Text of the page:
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Shetland star Alison O’Donnell opens up about motherhood, the pandemic and how an on-set colleague became an off-screen friend

© Robert PerryActress Alison O'Donnell
Actress Alison O'Donnell

Being a new mum is tough enough but trying to do it while making film and television adds another level of difficulty.

Ask Hollywood A-listers Carey Mulligan and Zoe Saldana who have spoken out about how the industry needs to do better when it comes to on-set childcare.

Or talk to Shetland star Alison O’Donnell.

The sixth series of the popular island police drama begins this week and O’Donnell’s scenes were filmed soon after the arrival of her second child. Like too many workplaces across the country, TV sets aren’t the ideal place for a mum.

“This industry is like a machine and once it starts moving you can’t really get off,” said O’Donnell, “and it doesn’t stop for anyone.

“So if you’re somebody with an extra responsibility or any kind of extra need, then it can be quite difficult to fight for what you need to be accommodated within that set-up. I think there’s still quite a lot of work to do.

“For example, both times I’ve had the baby, they have been breastfed and I can’t explain to you the logistical problems with it. Quite often I have to step off the set and express milk so that I can keep sending milk home for my baby while I’m working. You can run into issues quickly where you get mastitis.

“There’s never a moment when I’m not thinking about it, and production (on Shetland) have been as supportive as they possibly can be.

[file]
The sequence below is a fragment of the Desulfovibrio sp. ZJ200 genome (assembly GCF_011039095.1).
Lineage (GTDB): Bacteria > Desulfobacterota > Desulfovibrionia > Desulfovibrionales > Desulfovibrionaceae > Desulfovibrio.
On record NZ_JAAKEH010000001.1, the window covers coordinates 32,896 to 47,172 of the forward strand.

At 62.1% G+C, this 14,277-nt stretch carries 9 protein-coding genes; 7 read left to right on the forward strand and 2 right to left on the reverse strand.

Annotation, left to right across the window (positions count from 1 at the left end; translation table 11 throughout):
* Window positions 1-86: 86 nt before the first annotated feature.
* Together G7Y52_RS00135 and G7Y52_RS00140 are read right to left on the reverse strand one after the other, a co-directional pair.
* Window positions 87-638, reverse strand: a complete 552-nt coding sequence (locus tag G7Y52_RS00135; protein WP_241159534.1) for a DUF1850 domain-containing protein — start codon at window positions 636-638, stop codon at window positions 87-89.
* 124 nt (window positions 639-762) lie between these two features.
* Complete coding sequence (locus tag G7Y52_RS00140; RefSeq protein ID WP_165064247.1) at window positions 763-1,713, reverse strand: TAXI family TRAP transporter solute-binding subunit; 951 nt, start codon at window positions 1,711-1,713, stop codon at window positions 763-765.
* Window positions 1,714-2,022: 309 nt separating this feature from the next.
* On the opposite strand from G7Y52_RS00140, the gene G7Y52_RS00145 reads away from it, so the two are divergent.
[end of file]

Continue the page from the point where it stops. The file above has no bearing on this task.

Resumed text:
“I’m very vocal about it. Any time anybody in the crew asks me, I just talk about it because I feel like…look, this is just the reality, and it’s true for so many working mothers in any industry.”

Shetland cast: (left to right) Steven Robertson, Alison O’Donnell and Dougie Henshall (Pic: BBC/ITV Studios/Mark Mainz)

Those working in showbusiness are typically can-do troupers who parrot lines about having the best job in the world; O’Donnell, though, believes talking about these issues helps normalise the experience for mums everywhere.

If she has any parenting problems on set it’s not only the crew on Shetland who will lend a hand but also the cast; namely Dougie Henshall.

Since the show, based on crime writer Ann Cleeves’ series of novels, began in 2012 both O’Donnell and co-star Henshall have become parents.

Henshall, who starred as Professor Nick Cutter in Primeval, welcomed his first child, with partner Tena Stivicic, four years ago while O’Donnell became a parent along with her playwright partner DC Jackson not long afterwards.

“It’s hard to really sum up, he’s come to mean so much to me,” said O’Donnell of her co-star. “And so, in so many ways, you know he’s been a mentor, a friend, a champion.

“When we first started working together there was quite a gap in terms of our life experience. I was really a bit of a rookie while he was quite a decorated actor. And then, as we’ve gone over the series, the gap has closed because we both now have young families, and we’re in a similar place in our lives. We’ve gotten to know each other and the relationship has grown.